William Hunter (publisher)
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William Hunter Publisher
William Hunter
The Printing Office & Post Office.jpg
Bornearly 1700s
DiedAugust 14, 1761
Resting placeWilliamsburg, Virginia
Occupationprinter
Known forpublisher in the Colony of Virginia
ChildrenWilliam Hunter Jr.
Parent(s)William Hunter (Sr.)
Mary Ann Hunter

William Hunter (died August 14, 1761) was a colonial American newspaper publisher, book publisher, and printer for the colony of Virginia.

Biography

Hunter was born in Yorktown, Virginia at an unknown date in the early eighteenth century.[1] His parents were William Hunter Sr. (d. 1742), a merchant of Elizabeth City County, and Mary Ann Hunter (d. 1743). Shortly after the deaths of Hunter's parents, his sister Elizabeth married John Holt, a merchant, printer, and the mayor of Williamsburg (1752--1753).[2] Since all of Hunter's sisters were minor children and had no parents, they moved in with Elizabeth and her new husband at his house.[2] Hunter and his sisters lived in the large house of the "Ravenscroft property" (two half-acre lots) owned by Holt from 1745 to 1754 at the corner of Nicholson and Botetourt Streets in Williamsburg. Hunter was then the owner of the property after Holt's death in 1754, until his death in 1761.[3]

Hunter was a journeyman apprentice under Virginia's first "public printer" ("printer to the public") William Parks.[1] He was an adult in 1749 and was the foreman of Parks' print shop.[4] Upon Parks' death in 1750, Hunter took over his position as the official government "public printer" for the colony of Virginia.[5] He was the "public printer" for the House of Burgesses in the colony of Virginia from 1751 to 1761.[1][6] Hunter's salary was increased from Parks' last salary of £280 per year to a yearly salary of £300 when he became the official "public printer" for Virginia in 1751. His salary was increased to £350 per year in 1759.[6] Hunter's print shop foreman was Joseph Royle.[7]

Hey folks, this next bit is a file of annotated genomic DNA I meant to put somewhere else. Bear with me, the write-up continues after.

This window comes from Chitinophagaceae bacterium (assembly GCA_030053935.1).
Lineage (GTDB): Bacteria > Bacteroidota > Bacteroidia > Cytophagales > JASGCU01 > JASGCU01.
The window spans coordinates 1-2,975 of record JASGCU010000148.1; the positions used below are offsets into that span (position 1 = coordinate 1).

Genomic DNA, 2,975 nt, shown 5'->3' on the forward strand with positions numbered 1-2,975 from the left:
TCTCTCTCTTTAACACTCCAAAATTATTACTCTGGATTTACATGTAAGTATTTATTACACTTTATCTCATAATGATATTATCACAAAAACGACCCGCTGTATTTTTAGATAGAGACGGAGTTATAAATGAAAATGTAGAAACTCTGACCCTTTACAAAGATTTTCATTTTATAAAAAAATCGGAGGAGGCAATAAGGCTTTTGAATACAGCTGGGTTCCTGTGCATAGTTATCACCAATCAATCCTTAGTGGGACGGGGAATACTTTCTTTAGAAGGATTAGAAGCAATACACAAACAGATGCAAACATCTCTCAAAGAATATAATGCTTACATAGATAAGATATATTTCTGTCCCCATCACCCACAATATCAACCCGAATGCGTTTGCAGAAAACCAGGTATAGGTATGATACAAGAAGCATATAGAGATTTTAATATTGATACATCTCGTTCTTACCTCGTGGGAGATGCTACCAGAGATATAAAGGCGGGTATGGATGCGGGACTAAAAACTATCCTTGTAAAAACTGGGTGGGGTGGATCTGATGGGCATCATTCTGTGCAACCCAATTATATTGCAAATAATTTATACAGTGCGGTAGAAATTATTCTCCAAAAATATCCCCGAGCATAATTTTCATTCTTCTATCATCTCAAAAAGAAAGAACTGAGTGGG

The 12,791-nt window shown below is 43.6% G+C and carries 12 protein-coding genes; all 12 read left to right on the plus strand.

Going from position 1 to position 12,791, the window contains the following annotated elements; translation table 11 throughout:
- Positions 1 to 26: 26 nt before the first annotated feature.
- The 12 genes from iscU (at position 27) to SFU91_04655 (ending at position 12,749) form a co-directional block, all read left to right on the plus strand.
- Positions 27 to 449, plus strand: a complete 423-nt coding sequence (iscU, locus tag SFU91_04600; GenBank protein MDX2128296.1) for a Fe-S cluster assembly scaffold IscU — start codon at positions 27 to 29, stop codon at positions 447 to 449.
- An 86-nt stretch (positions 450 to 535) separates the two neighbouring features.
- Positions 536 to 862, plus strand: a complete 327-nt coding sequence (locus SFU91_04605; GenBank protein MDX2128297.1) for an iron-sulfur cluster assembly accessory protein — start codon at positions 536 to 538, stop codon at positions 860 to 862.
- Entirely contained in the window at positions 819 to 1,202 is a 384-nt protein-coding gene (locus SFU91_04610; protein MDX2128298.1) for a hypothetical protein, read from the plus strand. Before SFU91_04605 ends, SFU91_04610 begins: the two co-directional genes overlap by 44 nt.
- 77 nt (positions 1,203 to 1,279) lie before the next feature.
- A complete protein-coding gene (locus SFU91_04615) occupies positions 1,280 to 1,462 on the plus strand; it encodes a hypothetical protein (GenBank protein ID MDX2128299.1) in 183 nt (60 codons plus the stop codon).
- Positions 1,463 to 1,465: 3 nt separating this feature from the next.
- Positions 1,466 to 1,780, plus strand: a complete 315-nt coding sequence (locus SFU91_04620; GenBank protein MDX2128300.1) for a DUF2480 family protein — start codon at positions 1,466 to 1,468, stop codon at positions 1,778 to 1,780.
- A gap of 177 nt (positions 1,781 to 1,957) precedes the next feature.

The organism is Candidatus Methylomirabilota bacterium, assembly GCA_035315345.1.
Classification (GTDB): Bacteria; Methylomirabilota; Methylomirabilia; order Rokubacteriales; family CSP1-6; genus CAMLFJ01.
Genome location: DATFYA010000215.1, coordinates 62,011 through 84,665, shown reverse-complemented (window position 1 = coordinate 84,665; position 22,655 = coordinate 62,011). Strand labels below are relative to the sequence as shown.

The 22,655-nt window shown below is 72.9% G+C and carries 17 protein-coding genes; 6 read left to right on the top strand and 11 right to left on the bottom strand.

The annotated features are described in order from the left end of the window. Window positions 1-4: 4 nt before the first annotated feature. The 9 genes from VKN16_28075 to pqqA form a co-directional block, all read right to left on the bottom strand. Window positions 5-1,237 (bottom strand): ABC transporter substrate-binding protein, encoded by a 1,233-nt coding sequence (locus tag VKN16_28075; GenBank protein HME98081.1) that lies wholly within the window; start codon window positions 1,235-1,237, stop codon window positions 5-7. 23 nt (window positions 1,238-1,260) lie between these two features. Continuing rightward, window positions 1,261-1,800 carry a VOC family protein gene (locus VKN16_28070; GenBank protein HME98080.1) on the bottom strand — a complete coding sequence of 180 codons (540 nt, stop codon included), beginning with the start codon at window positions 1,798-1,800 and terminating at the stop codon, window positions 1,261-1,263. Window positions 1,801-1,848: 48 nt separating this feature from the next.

The print shop where Hunter did his daily work for Parks on Duke of Gloucester Street was only about a block away from where he lived at the "Ravenscroft property" at the time he was an apprentice working for Parks.[3] Hunter did the printing of the Virginia Gazette and took over the newspaper upon Parks' death on April 1, 1750.[8] He remained publisher of the Virginia Gazette from January 3, 1751 until his death in April 1761.[1] Hunter started his own identity of the Gazette with "no. 1" in February 1751.[9] It contained news of the Virginia colony, neighboring colonies, and news from England and parts of Europe. Hunter bought out Parks' print shop in 1753 for £288 for the printing presses and associated equipment.[10]

Hunter was a close friend of Benjamin Franklin.[1] In 1753, he and Franklin were appointed deputy postmaster general as co-directors of the colonies.[1][11] Franklin was responsible for the northern areas and Hunter was responsible for areas south of Annapolis, Maryland, a position Hunter held until his death.[11]

Works

Hunter's store next door to print shop

Hunter's main work consisted of printing the laws of Virginia, the publication of the Virginia Gazette newspaper, and maintaining a bookstore.[1] In 1754, Hunter printed George Washington's first official report, The Journal of Major George Washington: An Account of His First Official Mission, Made as Emissary from the Governor of Virginia to the Commandant of the French Forces on the Ohio, October 1753-January 1754.[12][13][14]

Printed cover page samples of Hunter's publications:

Some additional publications credited to Hunter are:

  • 10 editions of The journal of the House of Burgesses from 1752 into 1761.[15]
  • 5 editions of The speech of the Honorable Robert Dinwiddie, Esq; His Majesty's lieutenant-governor, and commander in chief, of the colony and dominion of Virginia; to the General Assembly. from 1755 into 1757.[16]